Thus a total of 10 buckets would give us 55 coins. If all the coins were of 2 grams the total weight would be 110 grams. But if x is the actual weight the defective bucket would be (110-x)/(2-1.8). Thus just one measurement and the bucket number is retrieved. There is a critical assumption made to achieve the solution which is we have only one defective bucket. In fact this is the term 'Sparsity Prior'. Thus a linear measurement server the purpose. One information to retrieve thus a linear combination. More information would call for different linear combinations. This in fact is what is called as Group Testing

Monday, December 26, 2011

Nuit Blanche: Bilateral Random Projections

The blog below would be very helpful to update yourself with the Spars Processing in the signal processing applications.
Nuit Blanche: Bilateral Random Projections: Reminded of it thanks to Sergey , here is the simple but powerful: Bilateral Random Projections by Tianyi Zhou , Dacheng Tao . The a...

Sparse Processing: Time to Unlearn Shannon-Nyquist Theorem?

 Signal Processing: An ever dynamic domain since its evolution keeps changing its course day after day. With the increasing number of functions being pushed to sophisticated software algorithms there is very little room for the circuit level processing. This calls for a high degree of visualization and mathematical thought for the budding up engineers.

 The inevitable technique which when one looks forward for sampling the natural signals to the discrete domain was the all famous Shannon-Nyquist criterion. This calls for a very ideal condition of the band limited signal that would never in the universe ever. As the expansion of the frequency domain would call for a very high compression of the time domain and vice-versa which is the reason for all the errors arising due to the approximation of signals to band limited signals. Though we sample and transform the entire spectra of the signal we see that the required information is concentrated to certain hot-spots in the transformed signal. This is the feature that is well exploited in the convectional compressing technique.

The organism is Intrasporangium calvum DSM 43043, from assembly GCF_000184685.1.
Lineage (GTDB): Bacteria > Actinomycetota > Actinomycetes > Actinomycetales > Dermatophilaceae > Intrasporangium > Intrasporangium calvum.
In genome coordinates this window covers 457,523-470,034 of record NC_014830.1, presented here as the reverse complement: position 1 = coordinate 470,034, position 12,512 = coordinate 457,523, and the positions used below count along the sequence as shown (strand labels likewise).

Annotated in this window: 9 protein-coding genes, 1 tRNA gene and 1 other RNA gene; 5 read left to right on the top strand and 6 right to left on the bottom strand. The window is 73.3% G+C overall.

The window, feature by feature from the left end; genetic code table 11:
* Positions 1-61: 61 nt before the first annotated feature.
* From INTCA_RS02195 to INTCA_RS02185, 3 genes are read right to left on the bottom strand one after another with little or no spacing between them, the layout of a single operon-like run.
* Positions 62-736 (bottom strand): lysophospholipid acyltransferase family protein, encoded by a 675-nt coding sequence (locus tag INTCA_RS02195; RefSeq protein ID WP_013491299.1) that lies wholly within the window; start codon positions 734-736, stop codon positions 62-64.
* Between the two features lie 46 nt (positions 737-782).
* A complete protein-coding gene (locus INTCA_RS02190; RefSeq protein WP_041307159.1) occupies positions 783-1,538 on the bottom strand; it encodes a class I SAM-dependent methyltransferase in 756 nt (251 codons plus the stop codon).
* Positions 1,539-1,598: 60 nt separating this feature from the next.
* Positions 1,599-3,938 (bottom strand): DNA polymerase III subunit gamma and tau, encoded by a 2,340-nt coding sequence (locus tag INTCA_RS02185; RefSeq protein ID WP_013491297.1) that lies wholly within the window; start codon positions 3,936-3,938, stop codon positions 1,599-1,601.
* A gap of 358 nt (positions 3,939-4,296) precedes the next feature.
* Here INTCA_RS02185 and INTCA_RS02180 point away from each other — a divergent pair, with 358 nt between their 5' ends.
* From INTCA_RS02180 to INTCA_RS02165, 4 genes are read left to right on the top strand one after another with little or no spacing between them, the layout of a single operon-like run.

"Compressive sampling" has emerged. By using nonlinear recovery algorithms, super-resolved signals and images can be reconstructed from what appears to be highly incomplete data. Compressive sampling shows us how data compression can be implicitly incorporated into the data acquisition process, a gives us a new vantage point for a diverse set of applications including accelerated tomographic imaging, analog-to-digital conversion, and digital photography.